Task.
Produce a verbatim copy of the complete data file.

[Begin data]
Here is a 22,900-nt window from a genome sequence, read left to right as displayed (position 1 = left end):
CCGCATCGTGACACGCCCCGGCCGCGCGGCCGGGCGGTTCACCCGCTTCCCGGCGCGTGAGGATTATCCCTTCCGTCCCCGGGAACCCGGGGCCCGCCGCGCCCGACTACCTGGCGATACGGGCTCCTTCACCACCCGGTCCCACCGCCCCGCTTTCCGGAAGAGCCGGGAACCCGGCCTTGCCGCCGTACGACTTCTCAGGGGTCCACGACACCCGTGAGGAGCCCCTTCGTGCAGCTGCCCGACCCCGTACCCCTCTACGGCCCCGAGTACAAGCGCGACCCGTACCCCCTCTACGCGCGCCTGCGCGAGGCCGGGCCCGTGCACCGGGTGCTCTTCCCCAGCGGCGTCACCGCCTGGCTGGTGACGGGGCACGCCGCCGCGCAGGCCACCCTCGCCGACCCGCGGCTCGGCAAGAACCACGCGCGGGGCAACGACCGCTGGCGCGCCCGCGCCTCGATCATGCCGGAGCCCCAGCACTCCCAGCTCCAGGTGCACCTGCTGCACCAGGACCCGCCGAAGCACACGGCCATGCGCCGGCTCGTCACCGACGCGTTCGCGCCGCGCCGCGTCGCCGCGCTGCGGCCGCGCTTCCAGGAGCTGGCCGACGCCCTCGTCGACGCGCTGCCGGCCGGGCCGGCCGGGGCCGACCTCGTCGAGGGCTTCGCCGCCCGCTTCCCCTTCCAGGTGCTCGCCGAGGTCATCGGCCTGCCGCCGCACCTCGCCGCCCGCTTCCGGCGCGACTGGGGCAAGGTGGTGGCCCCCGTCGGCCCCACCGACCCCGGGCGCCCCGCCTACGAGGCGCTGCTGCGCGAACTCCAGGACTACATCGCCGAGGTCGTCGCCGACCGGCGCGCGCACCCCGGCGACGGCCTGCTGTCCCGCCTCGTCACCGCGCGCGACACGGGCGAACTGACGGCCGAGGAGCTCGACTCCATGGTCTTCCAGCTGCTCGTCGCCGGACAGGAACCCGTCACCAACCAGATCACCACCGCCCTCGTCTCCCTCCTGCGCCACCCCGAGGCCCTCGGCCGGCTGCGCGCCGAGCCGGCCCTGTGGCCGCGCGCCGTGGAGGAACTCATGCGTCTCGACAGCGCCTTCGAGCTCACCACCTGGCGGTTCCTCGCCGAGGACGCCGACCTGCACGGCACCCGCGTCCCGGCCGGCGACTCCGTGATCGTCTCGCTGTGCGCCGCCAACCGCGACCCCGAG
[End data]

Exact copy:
Here is a 22,900-nt window from a genome sequence, read left to right as displayed (position 1 = left end):
CCGCATCGTGACACGCCCCGGCCGCGCGGCCGGGCGGTTCACCCGCTTCCCGGCGCGTGAGGATTATCCCTTCCGTCCCCGGGAACCCGGGGCCCGCCGCGCCCGACTACCTGGCGATACGGGCTCCTTCACCACCCGGTCCCACCGCCCCGCTTTCCGGAAGAGCCGGGAACCCGGCCTTGCCGCCGTACGACTTCTCAGGGGTCCACGACACCCGTGAGGAGCCCCTTCGTGCAGCTGCCCGACCCCGTACCCCTCTACGGCCCCGAGTACAAGCGCGACCCGTACCCCCTCTACGCGCGCCTGCGCGAGGCCGGGCCCGTGCACCGGGTGCTCTTCCCCAGCGGCGTCACCGCCTGGCTGGTGACGGGGCACGCCGCCGCGCAGGCCACCCTCGCCGACCCGCGGCTCGGCAAGAACCACGCGCGGGGCAACGACCGCTGGCGCGCCCGCGCCTCGATCATGCCGGAGCCCCAGCACTCCCAGCTCCAGGTGCACCTGCTGCACCAGGACCCGCCGAAGCACACGGCCATGCGCCGGCTCGTCACCGACGCGTTCGCGCCGCGCCGCGTCGCCGCGCTGCGGCCGCGCTTCCAGGAGCTGGCCGACGCCCTCGTCGACGCGCTGCCGGCCGGGCCGGCCGGGGCCGACCTCGTCGAGGGCTTCGCCGCCCGCTTCCCCTTCCAGGTGCTCGCCGAGGTCATCGGCCTGCCGCCGCACCTCGCCGCCCGCTTCCGGCGCGACTGGGGCAAGGTGGTGGCCCCCGTCGGCCCCACCGACCCCGGGCGCCCCGCCTACGAGGCGCTGCTGCGCGAACTCCAGGACTACATCGCCGAGGTCGTCGCCGACCGGCGCGCGCACCCCGGCGACGGCCTGCTGTCCCGCCTCGTCACCGCGCGCGACACGGGCGAACTGACGGCCGAGGAGCTCGACTCCATGGTCTTCCAGCTGCTCGTCGCCGGACAGGAACCCGTCACCAACCAGATCACCACCGCCCTCGTCTCCCTCCTGCGCCACCCCGAGGCCCTCGGCCGGCTGCGCGCCGAGCCGGCCCTGTGGCCGCGCGCCGTGGAGGAACTCATGCGTCTCGACAGCGCCTTCGAGCTCACCACCTGGCGGTTCCTCGCCGAGGACGCCGACCTGCACGGCACCCGCGTCCCGGCCGGCGACTCCGTGATCGTCTCGCTGTGCGCCGCCAACCGCGACCCCGAG